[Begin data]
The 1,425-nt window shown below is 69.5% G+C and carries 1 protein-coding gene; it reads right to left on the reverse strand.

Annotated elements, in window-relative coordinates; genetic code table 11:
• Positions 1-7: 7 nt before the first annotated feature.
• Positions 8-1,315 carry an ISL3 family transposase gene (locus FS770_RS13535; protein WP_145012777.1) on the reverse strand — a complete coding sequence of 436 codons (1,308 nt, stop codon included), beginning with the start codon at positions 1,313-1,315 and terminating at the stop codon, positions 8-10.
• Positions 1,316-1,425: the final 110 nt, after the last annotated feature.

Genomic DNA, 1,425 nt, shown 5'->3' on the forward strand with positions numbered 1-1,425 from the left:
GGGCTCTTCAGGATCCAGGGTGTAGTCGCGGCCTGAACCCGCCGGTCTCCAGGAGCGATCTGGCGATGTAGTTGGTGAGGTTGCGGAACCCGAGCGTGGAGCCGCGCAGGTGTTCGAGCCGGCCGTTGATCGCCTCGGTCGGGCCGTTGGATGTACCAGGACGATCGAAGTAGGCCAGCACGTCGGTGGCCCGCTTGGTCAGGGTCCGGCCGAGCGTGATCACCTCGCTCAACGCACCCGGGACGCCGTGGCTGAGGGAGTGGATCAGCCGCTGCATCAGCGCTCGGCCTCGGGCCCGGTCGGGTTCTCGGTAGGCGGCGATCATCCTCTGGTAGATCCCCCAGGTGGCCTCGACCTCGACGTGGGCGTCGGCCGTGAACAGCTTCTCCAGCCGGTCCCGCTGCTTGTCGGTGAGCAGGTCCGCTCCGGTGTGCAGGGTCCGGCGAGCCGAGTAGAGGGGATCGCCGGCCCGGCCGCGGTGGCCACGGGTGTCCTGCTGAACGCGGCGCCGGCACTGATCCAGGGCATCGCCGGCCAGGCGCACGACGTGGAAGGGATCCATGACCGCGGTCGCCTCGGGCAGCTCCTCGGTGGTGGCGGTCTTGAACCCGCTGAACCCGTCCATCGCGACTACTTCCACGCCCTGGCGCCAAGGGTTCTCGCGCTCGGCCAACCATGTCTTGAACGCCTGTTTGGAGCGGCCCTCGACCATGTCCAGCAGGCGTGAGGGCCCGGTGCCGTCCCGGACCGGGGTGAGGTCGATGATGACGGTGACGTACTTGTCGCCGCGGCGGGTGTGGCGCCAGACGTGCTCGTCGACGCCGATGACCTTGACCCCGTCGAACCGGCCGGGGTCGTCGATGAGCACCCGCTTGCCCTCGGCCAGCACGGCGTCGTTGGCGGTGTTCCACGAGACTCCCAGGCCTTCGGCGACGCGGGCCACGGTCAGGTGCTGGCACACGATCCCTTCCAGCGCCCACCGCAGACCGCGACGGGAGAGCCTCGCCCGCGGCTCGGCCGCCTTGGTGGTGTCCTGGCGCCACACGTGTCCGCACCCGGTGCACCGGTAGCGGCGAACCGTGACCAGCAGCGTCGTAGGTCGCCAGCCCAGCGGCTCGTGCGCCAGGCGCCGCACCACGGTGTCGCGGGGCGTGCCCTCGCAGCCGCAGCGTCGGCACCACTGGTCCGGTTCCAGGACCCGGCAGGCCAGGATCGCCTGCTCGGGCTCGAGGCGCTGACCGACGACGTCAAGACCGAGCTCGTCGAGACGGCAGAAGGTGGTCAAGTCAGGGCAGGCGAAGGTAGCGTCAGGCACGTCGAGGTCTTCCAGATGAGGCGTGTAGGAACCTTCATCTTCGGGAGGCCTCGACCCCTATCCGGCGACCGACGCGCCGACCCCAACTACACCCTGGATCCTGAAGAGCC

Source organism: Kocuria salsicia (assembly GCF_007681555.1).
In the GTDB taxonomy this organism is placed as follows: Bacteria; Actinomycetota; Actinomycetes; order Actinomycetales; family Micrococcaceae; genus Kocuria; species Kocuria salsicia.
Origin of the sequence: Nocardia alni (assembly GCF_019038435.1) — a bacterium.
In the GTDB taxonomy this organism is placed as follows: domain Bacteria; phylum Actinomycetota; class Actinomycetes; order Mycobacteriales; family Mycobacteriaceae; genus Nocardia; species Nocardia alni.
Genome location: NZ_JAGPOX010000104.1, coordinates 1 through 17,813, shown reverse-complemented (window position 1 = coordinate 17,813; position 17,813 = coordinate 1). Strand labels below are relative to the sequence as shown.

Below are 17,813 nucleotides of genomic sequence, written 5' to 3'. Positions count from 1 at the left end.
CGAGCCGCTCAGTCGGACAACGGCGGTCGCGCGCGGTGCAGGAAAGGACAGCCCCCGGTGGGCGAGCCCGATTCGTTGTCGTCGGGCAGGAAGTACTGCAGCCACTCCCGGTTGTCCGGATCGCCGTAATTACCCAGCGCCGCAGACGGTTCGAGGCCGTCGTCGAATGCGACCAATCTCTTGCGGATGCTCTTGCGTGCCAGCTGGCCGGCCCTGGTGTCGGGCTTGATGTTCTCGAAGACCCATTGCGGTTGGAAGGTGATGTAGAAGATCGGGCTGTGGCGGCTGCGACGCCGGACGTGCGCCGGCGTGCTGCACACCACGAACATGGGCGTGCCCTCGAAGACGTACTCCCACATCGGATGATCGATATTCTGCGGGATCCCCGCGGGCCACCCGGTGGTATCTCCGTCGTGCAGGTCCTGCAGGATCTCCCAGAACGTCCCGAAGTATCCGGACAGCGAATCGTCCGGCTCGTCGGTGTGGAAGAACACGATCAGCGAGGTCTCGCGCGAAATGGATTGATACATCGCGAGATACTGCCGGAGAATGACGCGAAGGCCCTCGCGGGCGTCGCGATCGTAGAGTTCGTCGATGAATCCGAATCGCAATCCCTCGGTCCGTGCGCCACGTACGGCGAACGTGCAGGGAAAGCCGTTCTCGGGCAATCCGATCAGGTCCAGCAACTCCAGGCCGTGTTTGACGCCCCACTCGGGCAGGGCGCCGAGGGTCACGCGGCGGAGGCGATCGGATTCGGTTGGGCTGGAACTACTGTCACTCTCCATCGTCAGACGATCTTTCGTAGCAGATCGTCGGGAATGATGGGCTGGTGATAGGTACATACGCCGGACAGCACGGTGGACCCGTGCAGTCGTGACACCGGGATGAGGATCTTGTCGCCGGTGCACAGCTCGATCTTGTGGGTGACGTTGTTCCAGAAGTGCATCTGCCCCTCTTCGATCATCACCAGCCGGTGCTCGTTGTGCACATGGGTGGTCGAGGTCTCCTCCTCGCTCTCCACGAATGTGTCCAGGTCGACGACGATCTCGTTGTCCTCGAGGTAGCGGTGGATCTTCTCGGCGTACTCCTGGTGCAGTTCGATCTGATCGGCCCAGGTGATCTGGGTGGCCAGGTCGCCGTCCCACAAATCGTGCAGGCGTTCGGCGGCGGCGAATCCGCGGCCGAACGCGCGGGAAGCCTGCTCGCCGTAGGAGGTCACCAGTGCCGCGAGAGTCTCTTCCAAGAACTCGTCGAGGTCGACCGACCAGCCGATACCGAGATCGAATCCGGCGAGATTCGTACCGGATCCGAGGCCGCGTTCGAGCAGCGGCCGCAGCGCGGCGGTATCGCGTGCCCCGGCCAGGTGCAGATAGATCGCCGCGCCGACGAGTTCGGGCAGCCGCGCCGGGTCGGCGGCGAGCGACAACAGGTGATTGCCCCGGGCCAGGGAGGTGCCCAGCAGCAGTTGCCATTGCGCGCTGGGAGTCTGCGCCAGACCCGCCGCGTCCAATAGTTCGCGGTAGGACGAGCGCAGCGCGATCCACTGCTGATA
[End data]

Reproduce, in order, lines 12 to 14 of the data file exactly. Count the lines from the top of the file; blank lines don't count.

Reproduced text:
Genome location: NZ_JAGPOX010000104.1, coordinates 1 through 17,813, shown reverse-complemented (window position 1 = coordinate 17,813; position 17,813 = coordinate 1). Strand labels below are relative to the sequence as shown.

Below are 17,813 nucleotides of genomic sequence, written 5' to 3'. Positions count from 1 at the left end.
CGAGCCGCTCAGTCGGACAACGGCGGTCGCGCGCGGTGCAGGAAAGGACAGCCCCCGGTGGGCGAGCCCGATTCGTTGTCGTCGGGCAGGAAGTACTGCAGCCACTCCCGGTTGTCCGGATCGCCGTAATTACCCAGCGCCGCAGACGGTTCGAGGCCGTCGTCGAATGCGACCAATCTCTTGCGGATGCTCTTGCGTGCCAGCTGGCCGGCCCTGGTGTCGGGCTTGATGTTCTCGAAGACCCATTGCGGTTGGAAGGTGATGTAGAAGATCGGGCTGTGGCGGCTGCGACGCCGGACGTGCGCCGGCGTGCTGCACACCACGAACATGGGCGTGCCCTCGAAGACGTACTCCCACATCGGATGATCGATATTCTGCGGGATCCCCGCGGGCCACCCGGTGGTATCTCCGTCGTGCAGGTCCTGCAGGATCTCCCAGAACGTCCCGAAGTATCCGGACAGCGAATCGTCCGGCTCGTCGGTGTGGAAGAACACGATCAGCGAGGTCTCGCGCGAAATGGATTGATACATCGCGAGATACTGCCGGAGAATGACGCGAAGGCCCTCGCGGGCGTCGCGATCGTAGAGTTCGTCGATGAATCCGAATCGCAATCCCTCGGTCCGTGCGCCACGTACGGCGAACGTGCAGGGAAAGCCGTTCTCGGGCAATCCGATCAGGTCCAGCAACTCCAGGCCGTGTTTGACGCCCCACTCGGGCAGGGCGCCGAGGGTCACGCGGCGGAGGCGATCGGATTCGGTTGGGCTGGAACTACTGTCACTCTCCATCGTCAGACGATCTTTCGTAGCAGATCGTCGGGAATGATGGGCTGGTGATAGGTACATACGCCGGACAGCACGGTGGACCCGTGCAGTCGTGACACCGGGATGAGGATCTTGTCGCCGGTGCACAGCTCGATCTTGTGGGTGACGTTGTTCCAGAAGTGCATCTGCCCCTCTTCGATCATCACCAGCCGGTGCTCGTTGTGCACATGGGTGGTCGAGGTCTCCTCCTCGCTCTCCACGAATGTGTCCAGGTCGACGACGATCTCGTTGTCCTCGAGGTAGCGGTGGATCTTCTCGGCGTACTCCTGGTGCAGTTCGATCTGATCGGCCCAGGTGATCTGGGTGGCCAGGTCGCCGTCCCACAAATCGTGCAGGCGTTCGGCGGCGGCGAATCCGCGGCCGAACGCGCGGGAAGCCTGCTCGCCGTAGGAGGTCACCAGTGCCGCGAGAGTCTCTTCCAAGAACTCGTCGAGGTCGACCGACCAGCCGATACCGAGATCGAATCCGGCGAGATTCGTACCGGATCCGAGGCCGCGTTCGAGCAGCGGCCGCAGCGCGGCGGTATCGCGTGCCCCGGCCAGGTGCAGATAGATCGCCGCGCCGACGAGTTCGGGCAGCCGCGCCGGGTCGGCGGCGAGCGACAACAGGTGATTGCCCCGGGCCAGGGAGGTGCCCAGCAGCAGTTGCCATTGCGCGCTGGGAGTCTGCGCCAGACCCGCCGCGTCCAATAGTTCGCGGTAGGACGAGCGCAGCGCGATCCACTGCTGATA